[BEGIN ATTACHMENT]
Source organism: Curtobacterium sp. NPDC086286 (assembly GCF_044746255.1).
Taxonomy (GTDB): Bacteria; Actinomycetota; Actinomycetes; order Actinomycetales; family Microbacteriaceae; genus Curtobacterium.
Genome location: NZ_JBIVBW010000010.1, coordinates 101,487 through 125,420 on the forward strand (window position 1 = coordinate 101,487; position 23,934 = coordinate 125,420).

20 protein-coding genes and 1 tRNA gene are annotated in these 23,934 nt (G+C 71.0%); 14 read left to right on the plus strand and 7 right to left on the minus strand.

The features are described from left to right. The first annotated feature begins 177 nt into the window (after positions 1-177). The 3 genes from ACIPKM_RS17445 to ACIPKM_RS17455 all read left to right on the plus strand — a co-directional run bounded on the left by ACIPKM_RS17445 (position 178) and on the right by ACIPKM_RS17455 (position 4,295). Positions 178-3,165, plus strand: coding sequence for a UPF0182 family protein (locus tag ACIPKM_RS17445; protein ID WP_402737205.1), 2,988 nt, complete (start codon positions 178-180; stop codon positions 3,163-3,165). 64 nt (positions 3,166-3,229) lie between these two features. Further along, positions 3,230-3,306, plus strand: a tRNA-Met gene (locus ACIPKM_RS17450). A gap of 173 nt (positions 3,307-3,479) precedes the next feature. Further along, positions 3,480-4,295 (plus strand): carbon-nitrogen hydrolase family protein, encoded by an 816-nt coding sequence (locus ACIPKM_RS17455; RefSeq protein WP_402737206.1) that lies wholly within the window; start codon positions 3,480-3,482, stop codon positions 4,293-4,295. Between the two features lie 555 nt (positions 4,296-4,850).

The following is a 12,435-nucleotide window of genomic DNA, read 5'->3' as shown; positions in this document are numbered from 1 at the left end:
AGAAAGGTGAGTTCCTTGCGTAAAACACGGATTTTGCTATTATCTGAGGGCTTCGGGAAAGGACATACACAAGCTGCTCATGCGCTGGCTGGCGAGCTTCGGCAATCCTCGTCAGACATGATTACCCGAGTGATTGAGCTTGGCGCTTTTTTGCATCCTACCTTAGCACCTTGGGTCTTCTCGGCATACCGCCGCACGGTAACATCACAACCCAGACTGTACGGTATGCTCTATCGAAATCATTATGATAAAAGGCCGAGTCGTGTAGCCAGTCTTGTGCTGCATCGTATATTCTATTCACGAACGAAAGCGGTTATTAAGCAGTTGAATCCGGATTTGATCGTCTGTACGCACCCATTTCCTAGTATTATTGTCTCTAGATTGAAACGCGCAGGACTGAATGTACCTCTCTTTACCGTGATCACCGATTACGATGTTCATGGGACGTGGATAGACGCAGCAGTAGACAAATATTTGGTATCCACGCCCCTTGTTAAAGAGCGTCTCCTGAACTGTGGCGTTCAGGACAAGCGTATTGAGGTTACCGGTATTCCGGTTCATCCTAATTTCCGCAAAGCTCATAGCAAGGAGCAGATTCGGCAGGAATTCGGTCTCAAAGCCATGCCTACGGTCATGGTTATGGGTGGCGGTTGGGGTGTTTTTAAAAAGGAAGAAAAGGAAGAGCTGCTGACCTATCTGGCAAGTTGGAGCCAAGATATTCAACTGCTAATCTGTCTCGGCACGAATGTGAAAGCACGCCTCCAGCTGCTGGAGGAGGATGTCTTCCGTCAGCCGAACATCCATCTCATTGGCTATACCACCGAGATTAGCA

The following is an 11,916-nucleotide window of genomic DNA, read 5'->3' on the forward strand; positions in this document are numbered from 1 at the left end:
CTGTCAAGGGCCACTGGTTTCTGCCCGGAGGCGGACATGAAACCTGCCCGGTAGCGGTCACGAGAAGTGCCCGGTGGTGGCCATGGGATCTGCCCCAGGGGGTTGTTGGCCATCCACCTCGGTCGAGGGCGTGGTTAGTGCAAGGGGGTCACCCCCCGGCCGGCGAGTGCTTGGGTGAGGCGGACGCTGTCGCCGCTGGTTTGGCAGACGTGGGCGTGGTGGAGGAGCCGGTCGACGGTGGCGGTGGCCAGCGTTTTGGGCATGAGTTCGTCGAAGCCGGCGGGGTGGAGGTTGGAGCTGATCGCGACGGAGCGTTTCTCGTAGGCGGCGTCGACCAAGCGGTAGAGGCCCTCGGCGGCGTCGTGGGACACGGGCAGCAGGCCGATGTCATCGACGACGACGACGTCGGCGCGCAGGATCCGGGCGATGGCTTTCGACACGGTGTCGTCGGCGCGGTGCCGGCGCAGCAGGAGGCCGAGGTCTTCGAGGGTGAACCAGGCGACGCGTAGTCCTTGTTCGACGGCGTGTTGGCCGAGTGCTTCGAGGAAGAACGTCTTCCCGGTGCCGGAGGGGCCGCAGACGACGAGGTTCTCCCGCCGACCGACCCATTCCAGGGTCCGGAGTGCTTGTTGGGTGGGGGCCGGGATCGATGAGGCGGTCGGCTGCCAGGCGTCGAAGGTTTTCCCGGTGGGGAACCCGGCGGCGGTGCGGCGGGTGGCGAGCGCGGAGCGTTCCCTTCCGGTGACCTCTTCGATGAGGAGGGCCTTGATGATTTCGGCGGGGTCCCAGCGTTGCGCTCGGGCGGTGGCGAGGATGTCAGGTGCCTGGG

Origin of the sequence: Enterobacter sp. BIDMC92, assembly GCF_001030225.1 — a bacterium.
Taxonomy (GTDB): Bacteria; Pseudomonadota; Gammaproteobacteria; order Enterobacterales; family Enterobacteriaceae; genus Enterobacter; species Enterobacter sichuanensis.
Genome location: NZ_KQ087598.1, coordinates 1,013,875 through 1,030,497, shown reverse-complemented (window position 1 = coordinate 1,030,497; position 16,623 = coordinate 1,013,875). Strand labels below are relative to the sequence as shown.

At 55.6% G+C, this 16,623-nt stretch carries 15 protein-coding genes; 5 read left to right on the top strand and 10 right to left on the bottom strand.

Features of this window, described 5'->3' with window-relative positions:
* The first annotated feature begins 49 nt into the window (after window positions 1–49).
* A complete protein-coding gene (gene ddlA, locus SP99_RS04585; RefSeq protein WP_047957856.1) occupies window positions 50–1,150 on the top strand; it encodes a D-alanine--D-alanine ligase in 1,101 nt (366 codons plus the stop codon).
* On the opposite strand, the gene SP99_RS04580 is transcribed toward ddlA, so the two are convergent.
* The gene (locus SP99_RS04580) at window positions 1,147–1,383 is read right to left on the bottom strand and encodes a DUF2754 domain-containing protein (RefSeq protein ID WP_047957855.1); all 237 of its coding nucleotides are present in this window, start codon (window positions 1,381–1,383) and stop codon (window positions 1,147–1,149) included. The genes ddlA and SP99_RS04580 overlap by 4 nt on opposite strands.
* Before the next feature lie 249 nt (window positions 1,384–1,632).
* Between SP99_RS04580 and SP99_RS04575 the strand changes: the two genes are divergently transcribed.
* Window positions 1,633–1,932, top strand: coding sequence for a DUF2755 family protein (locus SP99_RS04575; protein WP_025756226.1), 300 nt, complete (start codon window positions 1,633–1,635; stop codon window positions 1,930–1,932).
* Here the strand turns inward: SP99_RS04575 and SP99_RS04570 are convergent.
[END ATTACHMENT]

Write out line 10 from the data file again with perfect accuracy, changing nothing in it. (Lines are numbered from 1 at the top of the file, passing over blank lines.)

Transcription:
Origin of the sequence: Enterobacter sp. BIDMC92, assembly GCF_001030225.1 — a bacterium.